Realm of Design

Morrow Royal Pavilion: Las Vegas hits the environmental jackpot

Posted on 16 August 2016.

A US entrepreneur has invented a new building material from recycled glass bottles – and used it to construct a 30,000 m2 building : the Morrow Royal Pavilion

The project has helped prevent more than 300,000 m3 of waste going to landfill, the equivalent of 20,000 garbage trucks.

Las Vegas is a consumer oasis in the middle of the Nevada desert. But in between the casinos and luxury hotels, environmental awareness is also beginning to blossom.

A new building material - recycled glass

Scott McCombs, a local entrepreneur, found a way of upcycling waste glass bottles.

In partnership with a recycling plant, his Realm of Design construction company developed a new type of material named "greenstone".

It has been designed solely from glass bottles and fly ash – the particles released by the coal plants that supply the city with electricity. Glass is collected from hotels and casinos, crushed into granules and mixed with the ash. The mixture is then poured into molds and dried. The result is a perfect alternative to concrete, both in terms of robustness and in terms of cost (about $20 per square meter).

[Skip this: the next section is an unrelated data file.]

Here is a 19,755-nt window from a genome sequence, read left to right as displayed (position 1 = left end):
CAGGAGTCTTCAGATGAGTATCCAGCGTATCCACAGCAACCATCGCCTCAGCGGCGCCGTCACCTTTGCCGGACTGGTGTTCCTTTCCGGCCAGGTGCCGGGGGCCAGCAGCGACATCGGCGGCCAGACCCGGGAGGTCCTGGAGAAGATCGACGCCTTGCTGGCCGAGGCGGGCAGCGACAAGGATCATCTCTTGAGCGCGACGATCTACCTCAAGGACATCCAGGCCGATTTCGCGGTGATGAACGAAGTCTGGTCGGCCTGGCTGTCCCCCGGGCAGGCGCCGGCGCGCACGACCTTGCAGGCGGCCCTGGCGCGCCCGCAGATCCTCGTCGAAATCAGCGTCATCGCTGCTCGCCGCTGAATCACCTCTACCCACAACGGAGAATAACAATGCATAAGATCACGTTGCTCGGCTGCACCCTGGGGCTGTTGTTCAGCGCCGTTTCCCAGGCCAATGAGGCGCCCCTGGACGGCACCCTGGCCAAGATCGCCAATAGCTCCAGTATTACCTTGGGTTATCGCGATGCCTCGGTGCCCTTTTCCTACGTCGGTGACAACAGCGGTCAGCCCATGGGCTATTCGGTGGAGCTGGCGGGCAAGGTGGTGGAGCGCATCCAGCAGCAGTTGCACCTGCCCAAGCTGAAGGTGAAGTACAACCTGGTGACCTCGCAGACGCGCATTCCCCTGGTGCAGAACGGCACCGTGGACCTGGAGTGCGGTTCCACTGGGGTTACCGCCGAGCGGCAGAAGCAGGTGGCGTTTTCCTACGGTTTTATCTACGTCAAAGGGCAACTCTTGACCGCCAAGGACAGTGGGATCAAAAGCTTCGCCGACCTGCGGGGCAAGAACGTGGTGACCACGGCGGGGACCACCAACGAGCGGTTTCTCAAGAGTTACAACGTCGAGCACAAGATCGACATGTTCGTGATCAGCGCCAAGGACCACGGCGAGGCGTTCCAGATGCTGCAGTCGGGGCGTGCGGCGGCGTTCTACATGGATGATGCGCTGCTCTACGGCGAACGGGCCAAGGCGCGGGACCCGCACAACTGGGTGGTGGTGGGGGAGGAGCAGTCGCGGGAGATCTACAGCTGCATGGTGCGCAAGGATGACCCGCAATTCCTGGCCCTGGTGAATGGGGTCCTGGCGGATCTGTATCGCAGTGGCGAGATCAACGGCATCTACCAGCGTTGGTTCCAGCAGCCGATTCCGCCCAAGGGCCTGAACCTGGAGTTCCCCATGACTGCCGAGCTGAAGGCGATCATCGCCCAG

The greenstone can then be made into bricks or be used to create decorative elements – for example fireplaces, fountains, balustrades, columns, etc.

The Morrow Royal Pavilion leads the way with the greenstone

Scott McCombs proved the benefits of his invention in a major project: a 30,000 m² greenstone building. The Morrow Royal Pavilion is currently the largest building in the world to have been constructed using recycled glass bottles. 500,000 used beer bottles were needed to build it.

The project prevented 305,000 m3 of waste going to landfill - the equivalent of 20,000 garbage trucks. A performance for which Scott McCombs is to be congratulated, especially since glass takes about 4,000 years to decompose in the natural environment.

So what’s the next challenge for the building contractor? Perhaps to promote green building throughout the entire city. One thing is sure - with the 145 tonnes of glass bottles emptied in Las Vegas every week, greenstone has a glittering future.